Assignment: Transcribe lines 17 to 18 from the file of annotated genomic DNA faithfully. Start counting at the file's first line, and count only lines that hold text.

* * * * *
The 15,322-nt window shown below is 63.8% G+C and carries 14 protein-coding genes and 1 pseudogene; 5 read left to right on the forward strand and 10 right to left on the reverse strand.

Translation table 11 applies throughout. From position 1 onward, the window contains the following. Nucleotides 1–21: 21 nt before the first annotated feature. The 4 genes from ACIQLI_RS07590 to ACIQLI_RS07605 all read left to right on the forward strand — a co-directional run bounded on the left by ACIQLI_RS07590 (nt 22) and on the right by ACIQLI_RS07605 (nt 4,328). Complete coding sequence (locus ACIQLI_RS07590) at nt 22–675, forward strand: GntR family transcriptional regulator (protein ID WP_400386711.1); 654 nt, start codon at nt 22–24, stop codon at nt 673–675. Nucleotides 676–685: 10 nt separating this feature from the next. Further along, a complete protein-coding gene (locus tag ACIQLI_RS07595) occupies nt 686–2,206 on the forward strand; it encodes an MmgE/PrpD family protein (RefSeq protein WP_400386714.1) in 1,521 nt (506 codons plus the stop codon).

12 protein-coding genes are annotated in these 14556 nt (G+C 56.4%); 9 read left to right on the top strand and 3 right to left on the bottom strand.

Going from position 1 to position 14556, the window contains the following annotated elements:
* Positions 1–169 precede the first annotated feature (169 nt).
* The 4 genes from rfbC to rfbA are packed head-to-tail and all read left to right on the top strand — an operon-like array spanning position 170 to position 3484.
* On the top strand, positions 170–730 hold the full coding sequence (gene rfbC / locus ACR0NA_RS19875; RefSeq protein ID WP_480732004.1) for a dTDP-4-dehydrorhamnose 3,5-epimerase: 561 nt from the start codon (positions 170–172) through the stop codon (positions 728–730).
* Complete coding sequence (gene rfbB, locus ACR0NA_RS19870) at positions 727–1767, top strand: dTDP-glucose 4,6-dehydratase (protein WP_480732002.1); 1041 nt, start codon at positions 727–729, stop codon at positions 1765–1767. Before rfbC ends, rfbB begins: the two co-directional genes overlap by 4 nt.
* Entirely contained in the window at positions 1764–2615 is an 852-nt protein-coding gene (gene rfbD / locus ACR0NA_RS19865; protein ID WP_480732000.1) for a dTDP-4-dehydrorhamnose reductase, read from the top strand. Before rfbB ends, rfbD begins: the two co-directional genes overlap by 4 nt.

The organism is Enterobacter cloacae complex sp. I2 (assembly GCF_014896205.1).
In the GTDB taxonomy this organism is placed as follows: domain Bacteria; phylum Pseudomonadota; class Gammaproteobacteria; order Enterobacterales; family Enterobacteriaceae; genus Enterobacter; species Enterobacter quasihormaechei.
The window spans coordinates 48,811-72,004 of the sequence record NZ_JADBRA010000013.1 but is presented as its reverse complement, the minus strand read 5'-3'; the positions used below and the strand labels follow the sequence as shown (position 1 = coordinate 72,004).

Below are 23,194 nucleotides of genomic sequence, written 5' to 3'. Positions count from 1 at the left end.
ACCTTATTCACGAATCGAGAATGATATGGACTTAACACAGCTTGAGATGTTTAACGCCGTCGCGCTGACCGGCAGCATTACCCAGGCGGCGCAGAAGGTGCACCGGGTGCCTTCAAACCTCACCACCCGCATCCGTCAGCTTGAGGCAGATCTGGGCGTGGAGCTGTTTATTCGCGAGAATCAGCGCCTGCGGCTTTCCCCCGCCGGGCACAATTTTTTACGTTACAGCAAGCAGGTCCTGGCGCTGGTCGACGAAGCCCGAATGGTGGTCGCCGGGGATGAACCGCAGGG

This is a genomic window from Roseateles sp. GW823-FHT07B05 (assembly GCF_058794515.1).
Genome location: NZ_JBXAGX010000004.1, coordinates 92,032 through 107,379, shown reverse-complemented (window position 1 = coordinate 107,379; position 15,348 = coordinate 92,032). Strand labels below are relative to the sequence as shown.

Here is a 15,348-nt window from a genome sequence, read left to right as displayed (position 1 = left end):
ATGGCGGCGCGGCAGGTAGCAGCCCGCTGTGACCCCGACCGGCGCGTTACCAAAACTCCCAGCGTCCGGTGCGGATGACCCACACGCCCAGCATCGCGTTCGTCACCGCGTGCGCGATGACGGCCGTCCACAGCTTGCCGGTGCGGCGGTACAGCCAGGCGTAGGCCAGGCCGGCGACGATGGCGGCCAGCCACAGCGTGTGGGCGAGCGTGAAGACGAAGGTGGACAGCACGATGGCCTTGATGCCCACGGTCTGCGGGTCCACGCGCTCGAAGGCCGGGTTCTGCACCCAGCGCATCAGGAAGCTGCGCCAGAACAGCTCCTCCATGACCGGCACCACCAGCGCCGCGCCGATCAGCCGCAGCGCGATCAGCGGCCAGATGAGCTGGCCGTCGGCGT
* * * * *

Here is a 15,348-nt window from a genome sequence, read left to right as displayed (position 1 = left end):
ATGGCGGCGCGGCAGGTAGCAGCCCGCTGTGACCCCGACCGGCGCGTTACCAAAACTCCCAGCGTCCGGTGCGGATGACCCACACGCCCAGCATCGCGTTCGTCACCGCGTGCGCGATGACGGCCGTCCACAGCTTGCCGGTGCGGCGGTACAGCCAGGCGTAGGCCAGGCCGGCGACGATGGCGGCCAGCCACAGCGTGTGGGCGAGCGTGAAGACGAAGGTGGACAGCACGATGGCCTTGATGCCCACGGTCTGCGGGTCCACGCGCTCGAAGGCCGGGTTCTGCACCCAGCGCATCAGGAAGCTGCGCCAGAACAGCTCCTCCATGACCGGCACCACCAGCGCCGCGCCGATCAGCCGCAGCGCGATCAGCGGCCAGATGAGCTGGCCGTCGGCGT